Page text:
Rehearsing for Class

When people first come to my scene study class, they often ask what is expected of them in the way of rehearsal.  Of course, that depends on the material, but here’s a model of a good way to start your work on a scene:

Get the material and read the whole play a couple of times.  Note your impressions.  Then get together with your partner and read the scene a few times, working for your moment to moment connection.  Note your impressions of your work with your partner, what you get from him/her, what you can use, and your sense of what happens in the moment between the two of you.  Each time you read, start the scene with whatever you found was alive in the previous reading– even if the thing you found is not “right” for the top of the scene (you’re probably not going to play it that way, this is a rehearsal technique).  Let yourself grow and change.  Think of spending at least an hour or two on this rehearsal.  You’ll most likely leave the rehearsal with a point of departure, a place to come from within yourself.  You may have found the beginnings of an emotional preparation, an inner object or two, or some ways for you to personalize the role.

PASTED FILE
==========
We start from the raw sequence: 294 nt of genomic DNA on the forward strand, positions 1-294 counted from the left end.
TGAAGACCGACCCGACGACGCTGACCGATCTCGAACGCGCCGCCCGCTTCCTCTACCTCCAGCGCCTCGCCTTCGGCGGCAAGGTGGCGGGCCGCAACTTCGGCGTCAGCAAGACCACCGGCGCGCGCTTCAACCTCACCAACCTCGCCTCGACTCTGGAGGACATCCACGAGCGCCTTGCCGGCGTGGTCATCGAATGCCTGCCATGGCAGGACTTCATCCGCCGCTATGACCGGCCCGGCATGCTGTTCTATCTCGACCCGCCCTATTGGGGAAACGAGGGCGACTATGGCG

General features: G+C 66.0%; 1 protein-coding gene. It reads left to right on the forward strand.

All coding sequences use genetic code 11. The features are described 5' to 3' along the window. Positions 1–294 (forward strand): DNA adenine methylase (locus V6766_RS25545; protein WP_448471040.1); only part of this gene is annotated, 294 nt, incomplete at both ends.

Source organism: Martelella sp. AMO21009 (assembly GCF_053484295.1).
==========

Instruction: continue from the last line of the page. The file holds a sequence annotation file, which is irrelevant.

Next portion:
THEN, when you’re away from the rehearsal, do what text analysis and homework you would usually do, but make sure it’s informed by whatever came alive for you with your partner.  Let your choices “agitate from that essence.”  You should come to your next rehearsal with some things to try– certainly a place to come from within yourself, maybe an emotional preparation for the role, or some ideas about the given circumstances, inner objects or substitutions for the other characters as well as for your partner.  Start that rehearsal at the table, but go to your feet if you have a strong impulse or if the event of the scene occurs at the table.  Work through your list of things to try.  Note the new things that may come up, which will give you homework before the next rehearsal.

Try to read the play almost every day.  An actor friend working on a play with Kathy Bates asked her about her process.  They discussed many things, but what impressed him the most was that she’d read the play sixty times.

You may not have time for more than two rehearsals before class, so bring it in wherever you are with it.  Do these things as best as you understand them and, if necessary, ask your partner questions about how we work.  Don’t give each other notes or direction.  Rather, see if you can enjoy the process of exploration and discovery.

We’ll take a look at the scene in class and go from there.

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